Posted By: Anonymous
I’m iterating over a list of tuples in Python, and am attempting to remove them if they meet certain criteria.
for tup in somelist: if determine(tup): code_to_remove_tup
What should I use in place of
code_to_remove_tup? I can’t figure out how to remove the item in this fashion.
You can use a list comprehension to create a new list containing only the elements you don’t want to remove:
somelist = [x for x in somelist if not determine(x)]
Or, by assigning to the slice
somelist[:], you can mutate the existing list to contain only the items you want:
somelist[:] = [x for x in somelist if not determine(x)]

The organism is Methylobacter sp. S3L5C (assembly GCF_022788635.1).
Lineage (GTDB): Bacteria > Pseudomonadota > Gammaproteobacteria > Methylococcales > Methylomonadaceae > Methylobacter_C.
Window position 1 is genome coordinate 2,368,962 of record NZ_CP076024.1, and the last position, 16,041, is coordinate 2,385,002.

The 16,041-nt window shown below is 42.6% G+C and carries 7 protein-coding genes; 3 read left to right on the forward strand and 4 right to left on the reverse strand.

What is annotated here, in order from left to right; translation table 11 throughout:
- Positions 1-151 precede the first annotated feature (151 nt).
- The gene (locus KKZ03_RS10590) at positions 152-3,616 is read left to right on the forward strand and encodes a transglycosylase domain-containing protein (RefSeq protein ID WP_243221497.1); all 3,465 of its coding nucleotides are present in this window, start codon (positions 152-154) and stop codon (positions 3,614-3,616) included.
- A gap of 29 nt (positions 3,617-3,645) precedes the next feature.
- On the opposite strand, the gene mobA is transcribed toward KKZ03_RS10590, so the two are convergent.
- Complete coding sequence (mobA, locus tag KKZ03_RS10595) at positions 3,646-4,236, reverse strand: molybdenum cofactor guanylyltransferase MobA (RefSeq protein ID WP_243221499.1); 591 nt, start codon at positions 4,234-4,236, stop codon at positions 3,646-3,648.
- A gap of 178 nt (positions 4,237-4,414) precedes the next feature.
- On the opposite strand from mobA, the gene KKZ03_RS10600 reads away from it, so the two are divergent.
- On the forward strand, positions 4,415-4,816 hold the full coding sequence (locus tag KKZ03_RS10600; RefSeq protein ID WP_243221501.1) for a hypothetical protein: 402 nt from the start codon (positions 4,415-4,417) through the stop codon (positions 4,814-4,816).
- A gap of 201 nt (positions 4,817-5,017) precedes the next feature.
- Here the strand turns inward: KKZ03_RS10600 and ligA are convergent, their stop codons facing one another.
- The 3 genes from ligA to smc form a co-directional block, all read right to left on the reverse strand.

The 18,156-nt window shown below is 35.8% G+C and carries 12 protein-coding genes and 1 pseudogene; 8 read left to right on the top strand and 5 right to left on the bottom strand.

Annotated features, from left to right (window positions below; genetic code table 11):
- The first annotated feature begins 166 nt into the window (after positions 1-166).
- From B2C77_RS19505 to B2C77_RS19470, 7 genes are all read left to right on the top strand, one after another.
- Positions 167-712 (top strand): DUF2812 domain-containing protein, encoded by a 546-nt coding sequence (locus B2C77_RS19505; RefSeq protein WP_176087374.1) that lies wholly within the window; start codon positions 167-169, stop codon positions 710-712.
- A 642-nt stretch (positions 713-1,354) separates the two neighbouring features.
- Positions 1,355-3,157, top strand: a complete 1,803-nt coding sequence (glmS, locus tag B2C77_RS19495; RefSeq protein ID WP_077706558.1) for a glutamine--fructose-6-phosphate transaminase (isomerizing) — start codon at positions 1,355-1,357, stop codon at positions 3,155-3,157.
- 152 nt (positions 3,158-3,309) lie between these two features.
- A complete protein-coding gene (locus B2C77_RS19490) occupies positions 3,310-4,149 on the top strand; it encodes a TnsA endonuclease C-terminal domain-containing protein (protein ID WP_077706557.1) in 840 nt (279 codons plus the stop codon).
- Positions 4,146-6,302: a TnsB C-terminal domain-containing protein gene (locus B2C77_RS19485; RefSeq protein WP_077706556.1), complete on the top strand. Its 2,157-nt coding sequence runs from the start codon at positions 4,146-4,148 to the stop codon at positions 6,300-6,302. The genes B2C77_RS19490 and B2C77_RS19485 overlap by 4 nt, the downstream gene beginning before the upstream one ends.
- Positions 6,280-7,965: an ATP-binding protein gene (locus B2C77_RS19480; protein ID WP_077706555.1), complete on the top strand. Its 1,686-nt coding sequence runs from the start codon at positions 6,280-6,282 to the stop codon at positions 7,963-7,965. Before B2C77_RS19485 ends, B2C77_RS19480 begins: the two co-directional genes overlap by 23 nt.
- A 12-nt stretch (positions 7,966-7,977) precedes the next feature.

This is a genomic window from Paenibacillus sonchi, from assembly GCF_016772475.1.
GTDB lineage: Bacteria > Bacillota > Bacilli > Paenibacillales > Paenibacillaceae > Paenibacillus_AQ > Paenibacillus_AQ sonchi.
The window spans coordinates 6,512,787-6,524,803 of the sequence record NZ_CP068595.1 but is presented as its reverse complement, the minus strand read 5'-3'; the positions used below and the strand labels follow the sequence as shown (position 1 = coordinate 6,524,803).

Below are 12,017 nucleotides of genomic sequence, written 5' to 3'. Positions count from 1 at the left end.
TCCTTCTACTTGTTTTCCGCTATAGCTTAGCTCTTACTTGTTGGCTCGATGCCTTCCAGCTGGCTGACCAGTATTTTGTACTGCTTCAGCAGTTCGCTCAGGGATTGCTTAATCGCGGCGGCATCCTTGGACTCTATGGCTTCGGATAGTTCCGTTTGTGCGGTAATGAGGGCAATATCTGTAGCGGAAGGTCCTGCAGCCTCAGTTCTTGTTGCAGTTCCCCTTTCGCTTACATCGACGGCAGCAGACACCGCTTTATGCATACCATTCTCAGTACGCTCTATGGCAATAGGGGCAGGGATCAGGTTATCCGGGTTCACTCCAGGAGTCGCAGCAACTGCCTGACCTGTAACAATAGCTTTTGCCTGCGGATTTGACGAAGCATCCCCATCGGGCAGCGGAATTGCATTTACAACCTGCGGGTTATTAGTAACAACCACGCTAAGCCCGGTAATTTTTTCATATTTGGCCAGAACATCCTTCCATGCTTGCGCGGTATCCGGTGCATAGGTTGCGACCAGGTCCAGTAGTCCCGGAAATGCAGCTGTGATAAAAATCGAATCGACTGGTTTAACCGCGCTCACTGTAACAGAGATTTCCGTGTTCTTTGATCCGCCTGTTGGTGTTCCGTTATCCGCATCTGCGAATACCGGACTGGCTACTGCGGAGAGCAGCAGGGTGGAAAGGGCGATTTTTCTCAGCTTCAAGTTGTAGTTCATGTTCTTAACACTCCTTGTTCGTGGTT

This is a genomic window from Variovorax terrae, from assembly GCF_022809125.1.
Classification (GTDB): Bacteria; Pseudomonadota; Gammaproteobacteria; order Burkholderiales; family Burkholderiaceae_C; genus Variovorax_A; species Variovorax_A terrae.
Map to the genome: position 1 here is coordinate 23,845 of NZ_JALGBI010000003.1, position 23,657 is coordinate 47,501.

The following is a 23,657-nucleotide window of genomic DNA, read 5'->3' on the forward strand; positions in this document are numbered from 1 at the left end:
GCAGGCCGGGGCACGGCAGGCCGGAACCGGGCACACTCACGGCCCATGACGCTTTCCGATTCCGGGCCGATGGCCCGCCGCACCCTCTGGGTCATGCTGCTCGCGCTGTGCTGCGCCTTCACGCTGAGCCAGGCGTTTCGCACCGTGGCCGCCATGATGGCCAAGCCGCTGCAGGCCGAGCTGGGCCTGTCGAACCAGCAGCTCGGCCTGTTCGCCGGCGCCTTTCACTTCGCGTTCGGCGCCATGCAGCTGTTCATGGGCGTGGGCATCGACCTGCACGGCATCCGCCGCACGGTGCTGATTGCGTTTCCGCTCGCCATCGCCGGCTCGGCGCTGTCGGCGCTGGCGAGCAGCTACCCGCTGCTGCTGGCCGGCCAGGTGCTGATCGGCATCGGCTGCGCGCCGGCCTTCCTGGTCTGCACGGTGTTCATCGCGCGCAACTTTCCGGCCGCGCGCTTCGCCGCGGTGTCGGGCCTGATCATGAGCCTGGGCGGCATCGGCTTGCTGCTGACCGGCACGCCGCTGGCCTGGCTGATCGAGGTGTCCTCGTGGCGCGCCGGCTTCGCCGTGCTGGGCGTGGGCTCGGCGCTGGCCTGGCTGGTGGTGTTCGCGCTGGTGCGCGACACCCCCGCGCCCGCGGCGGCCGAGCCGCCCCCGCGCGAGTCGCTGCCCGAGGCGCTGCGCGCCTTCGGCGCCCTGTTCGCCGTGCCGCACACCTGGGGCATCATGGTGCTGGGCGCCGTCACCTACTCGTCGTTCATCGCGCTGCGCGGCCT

This approach could be useful if there are other references to
somelist that need to reflect the changes.
Instead of a comprehension, you could also use
itertools. In Python 2:
from itertools import ifilterfalse somelist[:] = ifilterfalse(determine, somelist)
Or in Python 3:
from itertools import filterfalse somelist[:] = filterfalse(determine, somelist)
For the sake of clarity and for those who find the use of the
[:] notation hackish or fuzzy, here’s a more explicit alternative. Theoretically, it should perform the same with regards to space and time than the one-liners above.
temp =  while somelist: x = somelist.pop() if not determine(x): temp.append(x) while temp: somelist.append(templist.pop())
It also works in other languages that may not have the replace items ability of Python lists, with minimal modifications. For instance, not all languages cast empty lists to a
False as Python does. You can substitute
while somelist: for something more explicit like
while len(somelist) > 0:.